Posts Tagged ‘HIV’

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March 25th, 2017

HIV and Hepatitis C Are No Longer the Most Serious Infectious Threats to People Who Inject Drugs

I had dinner with my daughter Mimi the other evening, and was ruminating about how things have changed since I started work as an Infectious Diseases doctor around 25 years ago. Here’s an excerpt of our chat: Me:  There are way more cases of endocarditis in young people than there used to be, a complication of injecting drugs. People in their 20s and […]


January 8th, 2017

Poll: Should Medicine and Family Practice Residency Programs Have a Dedicated HIV Track?

A few medicine and family practice residency programs around the country have a dedicated track that focuses on HIV care. Though the programs naturally differ somewhat in structure — here are two examples from University of Washington and Yale — they generally involve placing the resident into an HIV clinic for their longitudinal outpatient experience. We don’t have […]


January 1st, 2017

Top Stories in HIV Medicine for 2016

A lot of these “Best of …” or “Top Stories in …” lists have already been published, as they seem to be appearing earlier and earlier each year. Pretty soon we’ll start reading them around the same time they sell Halloween Candy — and that’s just too early, sorry. Now this list, however, appears just as 2016 is in […]


November 20th, 2016

Seven ID/HIV Things to Be Grateful For This Holiday Season, 2016 Edition

I know, I know — you read that title and thought, “Grateful now? He must be out of his mind.” But with the (unsurprising) concession that I too felt that watching the election returns was akin to witnessing a slowly developing and incomprehensible train wreck, I remind you that the expression of gratitude is well known to make you happier. […]


November 13th, 2016

Poll: Should We Be Starting HIV “Elite Controllers” On Antiretroviral Therapy?

(Note to readers: This will have nothing to do with the election — for obvious reasons. Yes, there’s a poll at the end, but your political views will not matter one bit. There, I feel better.) Just received this email from a longstanding leader in HIV care and research: I would like to ask for you a favor. […]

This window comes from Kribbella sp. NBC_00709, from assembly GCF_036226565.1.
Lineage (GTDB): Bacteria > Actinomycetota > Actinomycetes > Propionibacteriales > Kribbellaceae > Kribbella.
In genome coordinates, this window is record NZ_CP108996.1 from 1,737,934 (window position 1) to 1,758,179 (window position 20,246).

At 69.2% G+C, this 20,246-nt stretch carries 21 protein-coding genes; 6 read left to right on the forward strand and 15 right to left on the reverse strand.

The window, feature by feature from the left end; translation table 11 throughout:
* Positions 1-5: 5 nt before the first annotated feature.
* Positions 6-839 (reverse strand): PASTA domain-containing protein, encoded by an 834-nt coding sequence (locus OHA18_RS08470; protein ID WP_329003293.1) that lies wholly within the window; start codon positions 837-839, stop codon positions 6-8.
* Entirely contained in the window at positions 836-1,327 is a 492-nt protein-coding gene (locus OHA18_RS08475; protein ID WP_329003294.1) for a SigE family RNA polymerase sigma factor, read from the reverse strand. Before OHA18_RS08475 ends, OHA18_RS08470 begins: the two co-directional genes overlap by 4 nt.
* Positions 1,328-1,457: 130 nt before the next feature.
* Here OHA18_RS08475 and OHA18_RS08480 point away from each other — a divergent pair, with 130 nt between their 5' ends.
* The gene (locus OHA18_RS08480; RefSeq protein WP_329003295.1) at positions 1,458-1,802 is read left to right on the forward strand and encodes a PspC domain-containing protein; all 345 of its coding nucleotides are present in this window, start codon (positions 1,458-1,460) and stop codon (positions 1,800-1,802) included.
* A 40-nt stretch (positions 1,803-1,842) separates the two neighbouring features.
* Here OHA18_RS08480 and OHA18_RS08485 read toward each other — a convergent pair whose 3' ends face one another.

November 6th, 2016

Do ID Clinicians Perpetuate Our Own Stigma?

Infectious Diseases doctors will find this exchange familiar: New person you’re meeting:  What to do you do? ID Doc:  I’m a doctor. New person:  Oh — what kind? ID Doc:  A specialist in Infectious Diseases. New person (making a face, or moving a few feet back, either to be humorous or truly frightened, or both):  Yuck! […]


October 2nd, 2016

“Brink of HIV Cure” ID Link-o-Rama

There, that title got your attention, didn’t it? Anyway, this HIV cure news thing and a few other ID/HIV topics to contemplate while buying your pumpkin, celebrating the New Year in October, or shaking your head that all the stores seem to be putting out their Christmas stuff already. I mean, come on — it’s not even Halloween! Are […]


September 4th, 2016

The Most Common Question About the New HIV Testing Algorithm, Answered

A primary care doctor in the Boston area recently emailed me this question: Hi Paul, A 28yo woman had a positive 4th gen +Ag/Ab assay, but a negative HIV-1/2 differentiation assay and negative HIV viral load. She had no signs of acute HIV, but is not using condoms with her partner, whose HIV status she doesn’t know. We repeated the test […]


July 14th, 2016

Must-Read Item: This Year’s JAMA HIV/AIDS Issue

The folks over at the Journal of the American Medical Association have been doing a periodic HIV/AIDS themed issue for years, generally around the time of the International AIDS Conference. The latest issue is out this week, and it’s terrific. Here are some highlights: In serodiscordant couples practicing “condomless sex”, there were zero transmissions if the infected partner […]


May 22nd, 2016

Drug Prior Authorizations Are a Very Blunt Tool for Cost Containment — And They’re Annoying

Insurance prior authorizations, or prior approvals (PAs) — those dreaded forms clinicians have to fill out, usually triggered by prescribing a non-formulary drug — are much on my mind these days. And most of it has to do with three letters, specifically “TAF.” As readers of this site probably know, there are now three tenofovir alafenamide (TAF)-based coformulations […]


HIV Information: Author Paul Sax, M.D.

Paul E. Sax, MD

Contributing Editor

NEJM Journal Watch
Infectious Diseases

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